With injuries, exclusions and other unavailability that make up the second tier Dan Suddon and Dalton Redpathback row Allan Ferrie and Harry Borthwickand the outermost defender Jacob HenryThere were only seven of the 22 knights who entered the field in this final at DAM Health Stadium available for a match last Saturday against the same opponent. [Patrick Anderson, Billy Wara, Cameron Scott, Grant Shiells, Fraser Renwick, Russell Anderson and Ruairidh Knott].
Moffat admits that the lack of clarity about what the future will look like was a key factor behind the exodus of players before the tournament, but stressed that stopping and evaluating at the time was a responsible approach.
“I think the players will tell you that they were not happy with how the club handled it,” he says. “When [former head coach] Rob Chrystie When we left, we didn’t want to put together a team until we got a coach, and the club thought: “Where are we here financially?” So we really wanted to think about whether we could do it, and of course it was disturbing for the players, but it’s a reflection of where we were at the time – and I think that was the right thing to do.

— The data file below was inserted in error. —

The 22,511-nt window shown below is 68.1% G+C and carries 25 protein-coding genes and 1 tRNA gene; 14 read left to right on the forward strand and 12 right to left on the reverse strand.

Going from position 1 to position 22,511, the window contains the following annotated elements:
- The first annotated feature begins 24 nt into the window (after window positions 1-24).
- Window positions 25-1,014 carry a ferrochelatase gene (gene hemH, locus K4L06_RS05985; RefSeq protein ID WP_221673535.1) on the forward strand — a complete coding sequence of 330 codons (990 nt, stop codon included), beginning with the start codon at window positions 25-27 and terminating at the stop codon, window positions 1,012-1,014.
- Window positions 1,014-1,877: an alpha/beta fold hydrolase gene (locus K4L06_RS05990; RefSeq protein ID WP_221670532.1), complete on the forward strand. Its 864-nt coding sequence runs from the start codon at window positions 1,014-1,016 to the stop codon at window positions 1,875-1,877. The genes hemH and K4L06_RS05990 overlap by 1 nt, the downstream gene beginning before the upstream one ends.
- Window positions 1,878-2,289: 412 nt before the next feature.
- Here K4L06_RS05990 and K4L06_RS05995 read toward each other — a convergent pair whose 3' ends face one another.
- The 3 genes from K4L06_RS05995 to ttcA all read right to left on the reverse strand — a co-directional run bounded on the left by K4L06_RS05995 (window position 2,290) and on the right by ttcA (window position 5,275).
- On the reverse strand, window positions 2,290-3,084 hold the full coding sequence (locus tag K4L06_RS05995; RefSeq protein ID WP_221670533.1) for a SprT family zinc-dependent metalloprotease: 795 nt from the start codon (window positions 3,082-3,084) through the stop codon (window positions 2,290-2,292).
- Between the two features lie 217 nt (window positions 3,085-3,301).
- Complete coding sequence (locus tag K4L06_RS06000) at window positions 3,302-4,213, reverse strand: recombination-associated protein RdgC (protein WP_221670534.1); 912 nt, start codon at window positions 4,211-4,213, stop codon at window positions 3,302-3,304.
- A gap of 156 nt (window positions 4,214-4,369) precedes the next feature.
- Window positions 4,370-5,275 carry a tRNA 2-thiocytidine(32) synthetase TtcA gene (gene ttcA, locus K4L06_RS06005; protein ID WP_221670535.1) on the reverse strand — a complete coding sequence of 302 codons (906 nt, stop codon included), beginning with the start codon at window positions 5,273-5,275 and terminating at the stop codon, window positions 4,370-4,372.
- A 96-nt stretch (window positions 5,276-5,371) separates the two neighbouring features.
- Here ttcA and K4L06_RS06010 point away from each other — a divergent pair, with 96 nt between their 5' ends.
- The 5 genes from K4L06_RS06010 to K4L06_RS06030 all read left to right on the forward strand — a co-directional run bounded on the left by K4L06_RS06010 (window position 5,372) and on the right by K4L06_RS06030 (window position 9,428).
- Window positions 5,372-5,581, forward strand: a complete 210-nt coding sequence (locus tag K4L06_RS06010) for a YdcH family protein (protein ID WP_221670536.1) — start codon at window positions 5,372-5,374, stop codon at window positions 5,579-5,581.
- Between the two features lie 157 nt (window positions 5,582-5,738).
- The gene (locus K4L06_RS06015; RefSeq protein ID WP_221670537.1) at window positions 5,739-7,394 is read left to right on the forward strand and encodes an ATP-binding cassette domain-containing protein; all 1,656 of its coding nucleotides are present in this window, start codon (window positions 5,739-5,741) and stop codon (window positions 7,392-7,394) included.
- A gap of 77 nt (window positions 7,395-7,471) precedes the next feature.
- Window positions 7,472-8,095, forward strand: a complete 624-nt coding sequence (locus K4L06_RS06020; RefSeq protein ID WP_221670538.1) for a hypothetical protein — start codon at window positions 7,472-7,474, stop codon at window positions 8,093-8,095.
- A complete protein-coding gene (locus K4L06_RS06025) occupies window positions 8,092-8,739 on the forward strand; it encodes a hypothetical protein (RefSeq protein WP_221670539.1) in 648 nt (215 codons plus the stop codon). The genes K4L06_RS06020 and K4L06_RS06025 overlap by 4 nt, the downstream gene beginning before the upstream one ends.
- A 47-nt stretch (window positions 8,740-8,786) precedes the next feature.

“It didn’t take us long to go through the process – the financiers went through everything and came up with the plan – but we lost 10 or 12 players. We offered them contracts for what they had before, but they had a period of uncertainty and decided to go elsewhere.
“Good luck – this is a modern game – I will not criticize anyone for doing what is best for his career. It’s complicated life this year, but I’m a half-glass guy, so I see it as a great opportunity. We are here to develop players to advance to the next level, and having 60 to 70 percent of our team under the age of 22 means that there are a lot of guys who can do it.
Moffat says the club came out of this period of introspection and was assured that he was doing the right thing.
“We would do it again,” he confirms. “I remember when [Super6] was raised for the first time, I was not actively involved in the club at the time, but they asked me and a few other good old people together to find out what we thought, and I immediately said: “If there is a Super6, we want to be in it”. That’s the mentality of this club: we want to be the best we can and play at the highest possible level. “
However, there has been a change in philosophy towards a more “one-club” approach involving the youth section, club parties and the Super6 entity, which seems like a sensible first step towards giving the new structure real roots.